Car doctor | How 'pimping your ride' could affect your vehicle insurance - what you should know

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Custom Toyota 86
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There are countless ways you can modify your car but one thing all car modifications have in common is that they will affect the price you pay for your car insurance, says Wynand van Vuuren, client experience partner at King Price Insurance. 


There are countless ways you can modify your car. A paint job, engine mods to make your car go faster, or other features that make your car more safe and secure. Either way, one thing all car modifications have in common is that they will affect the price you pay for your car insurance. 

For many South African drivers, putting your own stamp on your car is a must. But before you hit the road with a free-flow exhaust, a new body kit, low-profile tyres, and custom rims, make sure you've told your insurer, or you might find yourself in a tight spot when it comes to claiming time.

READ | What is air ride suspension and why are motorists fitting it to their vehicles?

When it comes to pimping your ride, not all modifications are equal. Some may not affect your insurance premium much – like a custom paint job or a set of mag wheels, for example. Other add-ons, like dash cameras and tracking devices, might even reduce your monthly premium. But anything that affects the car's performance must be disclosed.

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There are plenty of after-market extras and modifications that you can do to your car that are seen as extras, like a high-end sound system, that actually increase the value of your vehicle and must be included in your monthly premium. By the same token, anything you do that changes the vehicle's performance, like an after-market turbocharger or dropping the suspension, will influence the risk and must be disclosed.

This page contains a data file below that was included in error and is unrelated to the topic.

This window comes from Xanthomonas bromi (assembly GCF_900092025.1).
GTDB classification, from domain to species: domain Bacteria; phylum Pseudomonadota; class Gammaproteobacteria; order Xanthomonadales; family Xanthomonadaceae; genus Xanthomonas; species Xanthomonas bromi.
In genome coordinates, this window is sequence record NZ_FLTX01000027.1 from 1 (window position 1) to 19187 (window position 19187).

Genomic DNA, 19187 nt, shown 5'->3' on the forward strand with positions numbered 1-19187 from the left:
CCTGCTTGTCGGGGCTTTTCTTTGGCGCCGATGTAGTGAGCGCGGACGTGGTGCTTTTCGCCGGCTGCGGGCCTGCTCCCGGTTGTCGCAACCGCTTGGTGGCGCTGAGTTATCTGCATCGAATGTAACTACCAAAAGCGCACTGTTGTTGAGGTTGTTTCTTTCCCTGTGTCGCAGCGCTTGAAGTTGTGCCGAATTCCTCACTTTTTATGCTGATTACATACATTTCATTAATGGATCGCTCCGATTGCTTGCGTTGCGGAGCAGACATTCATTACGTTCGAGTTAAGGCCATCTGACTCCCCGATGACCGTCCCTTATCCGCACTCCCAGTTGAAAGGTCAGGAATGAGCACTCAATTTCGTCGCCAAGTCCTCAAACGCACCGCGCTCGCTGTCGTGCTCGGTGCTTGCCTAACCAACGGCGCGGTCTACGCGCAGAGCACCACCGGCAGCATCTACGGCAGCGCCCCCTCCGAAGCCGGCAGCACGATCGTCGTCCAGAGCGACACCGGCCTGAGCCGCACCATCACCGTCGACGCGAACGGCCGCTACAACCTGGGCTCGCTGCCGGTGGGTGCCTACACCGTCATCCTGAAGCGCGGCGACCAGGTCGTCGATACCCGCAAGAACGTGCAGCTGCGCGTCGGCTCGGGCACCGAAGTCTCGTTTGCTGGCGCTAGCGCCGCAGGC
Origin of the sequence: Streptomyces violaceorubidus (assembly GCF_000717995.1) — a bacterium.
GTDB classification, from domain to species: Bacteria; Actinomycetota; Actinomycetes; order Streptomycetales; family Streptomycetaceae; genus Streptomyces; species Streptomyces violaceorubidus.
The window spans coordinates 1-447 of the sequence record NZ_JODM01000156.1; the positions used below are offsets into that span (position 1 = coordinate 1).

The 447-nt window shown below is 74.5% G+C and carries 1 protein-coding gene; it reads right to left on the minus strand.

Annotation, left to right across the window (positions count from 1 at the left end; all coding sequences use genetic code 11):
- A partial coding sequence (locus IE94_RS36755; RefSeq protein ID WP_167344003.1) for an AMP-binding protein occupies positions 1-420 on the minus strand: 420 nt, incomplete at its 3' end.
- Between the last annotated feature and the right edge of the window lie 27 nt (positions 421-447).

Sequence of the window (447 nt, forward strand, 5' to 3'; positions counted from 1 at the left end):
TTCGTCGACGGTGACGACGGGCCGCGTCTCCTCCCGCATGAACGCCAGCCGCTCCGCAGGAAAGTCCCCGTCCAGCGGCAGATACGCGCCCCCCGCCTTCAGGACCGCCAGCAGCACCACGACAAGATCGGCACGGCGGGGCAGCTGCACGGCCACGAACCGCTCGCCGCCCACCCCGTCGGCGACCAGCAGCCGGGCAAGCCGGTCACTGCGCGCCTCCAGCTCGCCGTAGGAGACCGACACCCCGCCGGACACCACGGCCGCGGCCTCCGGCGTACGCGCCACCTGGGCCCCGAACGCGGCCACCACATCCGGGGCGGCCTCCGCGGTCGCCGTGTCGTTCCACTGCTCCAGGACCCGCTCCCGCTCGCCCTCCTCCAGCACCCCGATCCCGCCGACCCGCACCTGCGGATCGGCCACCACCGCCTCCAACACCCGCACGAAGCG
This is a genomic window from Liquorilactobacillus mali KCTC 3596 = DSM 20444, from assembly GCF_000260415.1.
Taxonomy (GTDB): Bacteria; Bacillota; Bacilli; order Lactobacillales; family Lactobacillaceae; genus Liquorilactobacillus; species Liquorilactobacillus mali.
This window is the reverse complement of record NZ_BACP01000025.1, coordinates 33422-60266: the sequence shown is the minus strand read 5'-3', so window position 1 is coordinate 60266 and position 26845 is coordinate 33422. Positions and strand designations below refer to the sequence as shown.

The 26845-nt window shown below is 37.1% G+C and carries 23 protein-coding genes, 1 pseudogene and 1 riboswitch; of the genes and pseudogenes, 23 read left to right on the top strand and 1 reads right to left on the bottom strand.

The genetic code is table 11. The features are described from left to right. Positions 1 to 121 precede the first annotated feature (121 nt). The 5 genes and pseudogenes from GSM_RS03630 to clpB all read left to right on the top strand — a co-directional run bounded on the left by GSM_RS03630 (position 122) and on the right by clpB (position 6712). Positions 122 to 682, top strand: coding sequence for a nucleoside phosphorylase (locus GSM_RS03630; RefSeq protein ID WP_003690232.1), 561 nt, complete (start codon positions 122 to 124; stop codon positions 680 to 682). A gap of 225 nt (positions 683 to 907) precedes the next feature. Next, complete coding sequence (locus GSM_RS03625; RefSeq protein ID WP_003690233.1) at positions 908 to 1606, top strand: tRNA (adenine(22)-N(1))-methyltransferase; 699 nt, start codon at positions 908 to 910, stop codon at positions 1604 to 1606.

And if you're going to get extreme and install nitrous oxide cylinders in your Vrr-pah (VW Golf GTI), you won't only make yourself uninsurable, but you might find yourself on the wrong side of the law as well. Extreme modifications that affect the safety of other road users, including radically-lowered suspension or oversized wheels, could render your vehicle unroadworthy.

There's a clear onus on you to inform your insurer of any modifications you make to your car, as they may affect the risk and the premium payable. A simple rule of thumb is to tell your insurer about anything that didn't come standard on the car, from wheels to sunroofs to new sound systems. That way, you'll know what's covered and what isn't if the worst happens.




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